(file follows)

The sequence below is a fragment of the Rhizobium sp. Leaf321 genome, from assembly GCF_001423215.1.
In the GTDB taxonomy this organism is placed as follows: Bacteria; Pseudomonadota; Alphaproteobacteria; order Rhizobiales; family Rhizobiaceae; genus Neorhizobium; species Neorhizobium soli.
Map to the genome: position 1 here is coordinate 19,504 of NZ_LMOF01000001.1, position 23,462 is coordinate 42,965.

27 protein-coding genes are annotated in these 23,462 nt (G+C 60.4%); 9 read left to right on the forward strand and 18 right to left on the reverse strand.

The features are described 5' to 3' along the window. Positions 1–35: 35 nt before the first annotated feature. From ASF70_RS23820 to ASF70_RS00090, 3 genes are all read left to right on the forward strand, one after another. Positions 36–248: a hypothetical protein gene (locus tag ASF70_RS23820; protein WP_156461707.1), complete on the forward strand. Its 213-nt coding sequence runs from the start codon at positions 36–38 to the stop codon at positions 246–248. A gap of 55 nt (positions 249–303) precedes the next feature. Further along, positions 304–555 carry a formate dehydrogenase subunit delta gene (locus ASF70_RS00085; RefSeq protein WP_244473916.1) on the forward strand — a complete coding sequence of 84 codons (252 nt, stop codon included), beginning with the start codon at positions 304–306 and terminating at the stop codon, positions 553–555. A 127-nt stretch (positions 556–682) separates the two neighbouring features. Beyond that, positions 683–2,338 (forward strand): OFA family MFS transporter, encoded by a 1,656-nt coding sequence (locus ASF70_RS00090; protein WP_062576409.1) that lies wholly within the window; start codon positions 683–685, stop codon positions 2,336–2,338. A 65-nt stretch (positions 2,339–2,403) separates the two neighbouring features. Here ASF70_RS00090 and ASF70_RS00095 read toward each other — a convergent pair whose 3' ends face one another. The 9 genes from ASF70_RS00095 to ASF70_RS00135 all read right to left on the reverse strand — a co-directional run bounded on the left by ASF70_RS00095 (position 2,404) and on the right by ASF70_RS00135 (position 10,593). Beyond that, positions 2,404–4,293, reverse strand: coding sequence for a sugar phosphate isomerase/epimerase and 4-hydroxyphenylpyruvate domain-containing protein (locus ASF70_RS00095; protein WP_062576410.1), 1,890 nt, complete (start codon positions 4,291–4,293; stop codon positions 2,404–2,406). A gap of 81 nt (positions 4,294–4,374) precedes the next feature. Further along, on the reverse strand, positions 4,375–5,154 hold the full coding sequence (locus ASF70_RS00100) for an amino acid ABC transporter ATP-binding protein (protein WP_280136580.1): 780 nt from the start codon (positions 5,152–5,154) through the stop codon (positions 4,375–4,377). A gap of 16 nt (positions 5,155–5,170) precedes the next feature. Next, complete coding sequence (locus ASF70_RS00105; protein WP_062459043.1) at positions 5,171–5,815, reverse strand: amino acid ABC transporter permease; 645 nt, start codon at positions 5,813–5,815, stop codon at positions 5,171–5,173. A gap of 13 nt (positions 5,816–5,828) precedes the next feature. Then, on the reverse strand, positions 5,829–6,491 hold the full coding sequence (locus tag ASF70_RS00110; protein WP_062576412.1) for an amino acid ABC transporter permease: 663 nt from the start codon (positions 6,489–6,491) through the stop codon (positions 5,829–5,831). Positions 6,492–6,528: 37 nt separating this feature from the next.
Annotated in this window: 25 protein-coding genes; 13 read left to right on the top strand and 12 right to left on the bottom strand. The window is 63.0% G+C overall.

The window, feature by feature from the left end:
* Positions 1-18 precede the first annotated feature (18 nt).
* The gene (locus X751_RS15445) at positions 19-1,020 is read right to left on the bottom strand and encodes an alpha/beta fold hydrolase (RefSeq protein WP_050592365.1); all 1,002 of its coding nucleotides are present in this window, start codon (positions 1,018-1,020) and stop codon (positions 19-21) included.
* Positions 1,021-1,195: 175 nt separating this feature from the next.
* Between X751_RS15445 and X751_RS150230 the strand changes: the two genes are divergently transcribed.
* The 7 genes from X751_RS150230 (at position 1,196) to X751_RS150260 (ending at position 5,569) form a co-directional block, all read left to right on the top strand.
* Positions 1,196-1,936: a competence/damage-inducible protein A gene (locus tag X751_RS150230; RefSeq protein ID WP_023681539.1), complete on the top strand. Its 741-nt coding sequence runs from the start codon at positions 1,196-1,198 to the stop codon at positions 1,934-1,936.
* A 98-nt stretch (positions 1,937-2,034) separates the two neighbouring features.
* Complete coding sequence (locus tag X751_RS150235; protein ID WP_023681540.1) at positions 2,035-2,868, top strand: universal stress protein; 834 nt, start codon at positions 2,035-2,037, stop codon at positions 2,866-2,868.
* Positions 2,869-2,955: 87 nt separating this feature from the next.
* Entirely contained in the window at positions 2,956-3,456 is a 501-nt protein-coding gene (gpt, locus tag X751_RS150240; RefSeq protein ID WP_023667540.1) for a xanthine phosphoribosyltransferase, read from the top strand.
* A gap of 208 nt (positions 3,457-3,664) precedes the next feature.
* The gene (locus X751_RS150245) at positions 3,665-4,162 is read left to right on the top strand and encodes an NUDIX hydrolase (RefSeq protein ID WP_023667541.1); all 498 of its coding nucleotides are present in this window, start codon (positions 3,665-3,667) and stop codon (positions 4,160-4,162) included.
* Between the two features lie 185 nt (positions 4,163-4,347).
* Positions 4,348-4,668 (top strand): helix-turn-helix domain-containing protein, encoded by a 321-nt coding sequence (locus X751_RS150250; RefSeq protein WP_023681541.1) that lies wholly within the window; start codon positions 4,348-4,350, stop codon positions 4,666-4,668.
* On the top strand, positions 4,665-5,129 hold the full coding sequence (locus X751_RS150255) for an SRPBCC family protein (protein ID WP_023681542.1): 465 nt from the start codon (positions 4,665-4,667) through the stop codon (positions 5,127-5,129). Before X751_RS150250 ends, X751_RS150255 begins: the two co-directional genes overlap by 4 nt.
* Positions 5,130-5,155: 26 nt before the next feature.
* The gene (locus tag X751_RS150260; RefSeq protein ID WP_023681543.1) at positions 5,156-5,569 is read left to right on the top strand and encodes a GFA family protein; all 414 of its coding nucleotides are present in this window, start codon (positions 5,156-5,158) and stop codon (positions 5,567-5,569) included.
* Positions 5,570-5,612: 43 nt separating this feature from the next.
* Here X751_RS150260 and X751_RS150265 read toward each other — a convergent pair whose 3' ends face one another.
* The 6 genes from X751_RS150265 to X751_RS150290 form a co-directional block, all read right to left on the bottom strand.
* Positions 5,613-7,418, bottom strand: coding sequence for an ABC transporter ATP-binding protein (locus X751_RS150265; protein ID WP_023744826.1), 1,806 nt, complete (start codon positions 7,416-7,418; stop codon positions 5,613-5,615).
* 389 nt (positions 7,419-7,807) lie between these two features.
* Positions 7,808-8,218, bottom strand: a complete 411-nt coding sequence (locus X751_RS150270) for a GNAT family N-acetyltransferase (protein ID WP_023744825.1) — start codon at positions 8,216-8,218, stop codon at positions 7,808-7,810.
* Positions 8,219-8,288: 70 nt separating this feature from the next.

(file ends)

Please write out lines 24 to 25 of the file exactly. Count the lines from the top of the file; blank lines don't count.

* The gene (locus tag X751_RS150260; RefSeq protein ID WP_023681543.1) at positions 5,156-5,569 is read left to right on the top strand and encodes a GFA family protein; all 414 of its coding nucleotides are present in this window, start codon (positions 5,156-5,158) and stop codon (positions 5,567-5,569) included.
* Positions 5,570-5,612: 43 nt separating this feature from the next.